Gov. Sonny Perdue returned from Washington Thursday with an agreement to slow the flow of water from Lake Lanier and a commitment from his counterparts in Florida and Alabama to work out an agreement on water.
The proposal was announced by Lt. Gen. Robert L. Van Antwerp, commander of the U.S. Army Corps of Engineers, who said his staff would submit a proposal to reduce the flow at the Jim Woodruff Lock and Dam by 800 cubic feet per second.
To take effect, the plan must win approval from the U.S. Fish and Wildlife Service because the Apalachicola River, which begins at the Woodruff Dam, is the home to species of mussels and sturgeon protected under the Endangered Species Act. The service has said that the review, which normally takes more than four months, will be ready in two weeks.
The deal was brokered by Interior Secretary Dirk Kempthorne and other administration officials, including Jim Connaughton, chairman of the White House Council on Environmental Quality.
Perdue, along with Gov. Bob Riley of Alabama and Gov. Charlie Crist of Florida, met at the Interior Department for more than two hours.
That meeting followed an earlier session at the office of U.S. Sen. Richard Shelby, R-Ala. Aides described that meeting as tense.
The participants emerged from the meeting to announce the tentative arrangement and that the governors would resume negotiating a settlement to the water war that has gone on for 17 years.
Kempthorne said the current Corps of Engineers operating plan for the river systems in Georgia, Florida and Alabama, is inadequate and must be rewritten.
"The current corps operating plan, in regard to drought, is inadequate," Kempthorne said, calling for a collaborative effort to come up with a new addendum to the operating manuals for the river system.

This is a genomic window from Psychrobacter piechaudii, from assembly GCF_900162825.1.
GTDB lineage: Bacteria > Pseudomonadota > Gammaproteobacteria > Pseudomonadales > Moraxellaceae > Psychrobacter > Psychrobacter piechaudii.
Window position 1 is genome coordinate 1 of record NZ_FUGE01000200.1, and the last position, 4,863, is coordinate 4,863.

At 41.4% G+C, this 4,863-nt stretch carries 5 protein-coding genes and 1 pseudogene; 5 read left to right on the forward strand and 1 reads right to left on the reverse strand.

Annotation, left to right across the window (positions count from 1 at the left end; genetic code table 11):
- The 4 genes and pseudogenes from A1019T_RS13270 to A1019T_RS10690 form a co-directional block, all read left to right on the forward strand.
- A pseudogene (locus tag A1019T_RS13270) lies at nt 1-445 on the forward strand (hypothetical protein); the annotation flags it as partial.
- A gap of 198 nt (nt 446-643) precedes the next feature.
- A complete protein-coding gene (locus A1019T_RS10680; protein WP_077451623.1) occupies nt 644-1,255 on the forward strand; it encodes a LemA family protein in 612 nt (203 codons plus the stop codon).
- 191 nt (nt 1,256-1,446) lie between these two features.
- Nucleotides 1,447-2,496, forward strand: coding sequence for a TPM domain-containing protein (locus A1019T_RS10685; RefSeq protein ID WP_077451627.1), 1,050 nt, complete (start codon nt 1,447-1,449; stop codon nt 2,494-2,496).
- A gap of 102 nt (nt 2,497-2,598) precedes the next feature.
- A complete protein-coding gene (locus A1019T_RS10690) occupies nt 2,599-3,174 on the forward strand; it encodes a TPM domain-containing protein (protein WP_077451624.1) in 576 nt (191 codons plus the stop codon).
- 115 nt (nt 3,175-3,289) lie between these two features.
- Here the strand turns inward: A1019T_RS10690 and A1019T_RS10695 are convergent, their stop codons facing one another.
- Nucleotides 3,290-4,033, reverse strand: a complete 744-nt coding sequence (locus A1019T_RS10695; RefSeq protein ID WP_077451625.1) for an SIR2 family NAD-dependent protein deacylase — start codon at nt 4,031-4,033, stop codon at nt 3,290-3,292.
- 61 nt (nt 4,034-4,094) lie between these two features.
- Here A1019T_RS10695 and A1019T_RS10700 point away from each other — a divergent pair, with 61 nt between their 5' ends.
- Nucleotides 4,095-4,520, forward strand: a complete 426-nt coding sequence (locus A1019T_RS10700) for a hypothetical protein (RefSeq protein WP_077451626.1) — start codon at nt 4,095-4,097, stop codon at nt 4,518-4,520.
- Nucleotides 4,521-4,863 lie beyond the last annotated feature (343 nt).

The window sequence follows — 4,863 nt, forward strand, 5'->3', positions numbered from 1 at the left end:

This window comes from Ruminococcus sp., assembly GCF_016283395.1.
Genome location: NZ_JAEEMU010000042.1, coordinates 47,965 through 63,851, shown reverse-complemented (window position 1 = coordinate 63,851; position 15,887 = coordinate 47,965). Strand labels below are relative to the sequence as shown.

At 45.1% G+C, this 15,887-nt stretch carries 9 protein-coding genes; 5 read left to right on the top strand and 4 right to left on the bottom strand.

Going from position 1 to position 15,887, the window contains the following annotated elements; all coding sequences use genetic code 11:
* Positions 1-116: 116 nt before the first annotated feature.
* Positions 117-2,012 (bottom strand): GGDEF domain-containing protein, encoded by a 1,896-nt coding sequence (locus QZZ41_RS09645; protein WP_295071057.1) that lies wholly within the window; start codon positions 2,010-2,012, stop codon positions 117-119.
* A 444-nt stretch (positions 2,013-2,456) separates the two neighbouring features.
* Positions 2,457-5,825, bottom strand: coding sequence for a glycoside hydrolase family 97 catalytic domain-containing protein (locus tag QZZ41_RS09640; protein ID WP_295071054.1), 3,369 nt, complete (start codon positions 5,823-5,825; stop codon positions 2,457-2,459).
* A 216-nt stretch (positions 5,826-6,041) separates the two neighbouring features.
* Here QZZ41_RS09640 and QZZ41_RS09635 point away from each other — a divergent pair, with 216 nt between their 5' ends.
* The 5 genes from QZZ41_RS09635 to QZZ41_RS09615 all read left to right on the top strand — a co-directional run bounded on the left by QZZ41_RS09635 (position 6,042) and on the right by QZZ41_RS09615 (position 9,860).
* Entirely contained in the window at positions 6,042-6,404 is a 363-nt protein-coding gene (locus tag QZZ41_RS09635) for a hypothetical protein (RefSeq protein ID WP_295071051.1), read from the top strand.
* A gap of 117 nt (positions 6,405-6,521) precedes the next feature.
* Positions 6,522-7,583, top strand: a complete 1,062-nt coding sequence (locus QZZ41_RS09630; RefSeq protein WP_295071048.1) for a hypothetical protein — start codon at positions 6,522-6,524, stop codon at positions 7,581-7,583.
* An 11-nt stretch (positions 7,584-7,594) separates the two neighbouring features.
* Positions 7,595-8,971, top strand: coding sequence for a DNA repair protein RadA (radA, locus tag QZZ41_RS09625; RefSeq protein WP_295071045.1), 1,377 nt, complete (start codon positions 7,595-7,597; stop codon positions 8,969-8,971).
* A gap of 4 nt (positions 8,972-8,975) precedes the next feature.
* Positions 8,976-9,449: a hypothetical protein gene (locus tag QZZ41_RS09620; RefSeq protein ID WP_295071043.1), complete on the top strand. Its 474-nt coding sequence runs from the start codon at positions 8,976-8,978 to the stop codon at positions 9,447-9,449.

He said attention needs to be given to both the Apalachicola-Chattahoochee-Flint and the Alabama-Coosa-Tallapoosa river systems.
He said the new plan will be written by governors and then given to the corps.
"This has to come from the states," he said.
Perdue, who has drawn fire from his two neighboring chief executives, was pleased with the potential for reducing the water flow from Buford Dam.
"I’m grateful for the relief," Perdue said.
Perdue has criticized the federal government for continuing what he calls excessive water releases from reservoirs such as Lake Lanier, even as the drought has shrunk it to near record lows.
Under Thursday’s agreement, the corps would reduce flows by about 16 percent in the Apalachicola-Chattahoochee-Flint river basin that runs along the Alabama-Georgia border into Florida’s Apalachicola Bay.
The participants responded to questions from news organizations gathered at the Interior Department and by teleconference.
Perdue and Riley were asked by The Times if they felt the current situation could be a catalyst for a permanent agreement.
"Failure is not an option this time," Riley said. "We are in the middle of the most severe drought we’ve ever had."
Perdue responded with a message to property owners on Lanier: "I’m hopeful that the ‘for sale’ signs on beach front property on Lanier will soon be gone."
Riley said any final agreement must take into account both basins, and he said after the press conference that the corps had agreed to increase the water flows into Alabama through another Georgia reservoir, Lake Allatoona. Maj. Daren Payne of the corps said later that the agency had agreed to delay until December its normal policy of cutting flows from Allatoona that typically begin in the fall.
Perdue said Georgia had not made any decisions about continuing a lawsuit it filed against the government last month but suggested it might pull back from the litigation so long as the parties continue negotiating in good faith. Kempthorne said the governors had committed to meeting again next month and to finishing a drought water-management plan by mid-February.
Crist has invited Perdue and Riley to come to Tallahassee, Fla., for the next negotiations on Dec. 12.
Both of Georgia’s U.S. senators, who attended the earlier meeting on Thursday, were pleased with the overall outcome of the meetings.
"Georgia received some good news today following many, many months of dialogue, and that dialogue must continue," Sen. Saxby Chambliss said. "We’re in an unprecedented drought. And one thing is certain, we can’t negotiate the weather or how much rainfall we get, but the Corps of Engineers can take the necessary steps to help us in the short-term and prepare for the future."
Sen. Johnny Isakson called the corps action "a step in the right direction."
"These are complex issues and to expect that there will be one simple answer at one meeting is beyond possibility, but we proved today we are all trying to find constructive ways to work this out," Isakson said.
Information from The Associated Press was used in this story.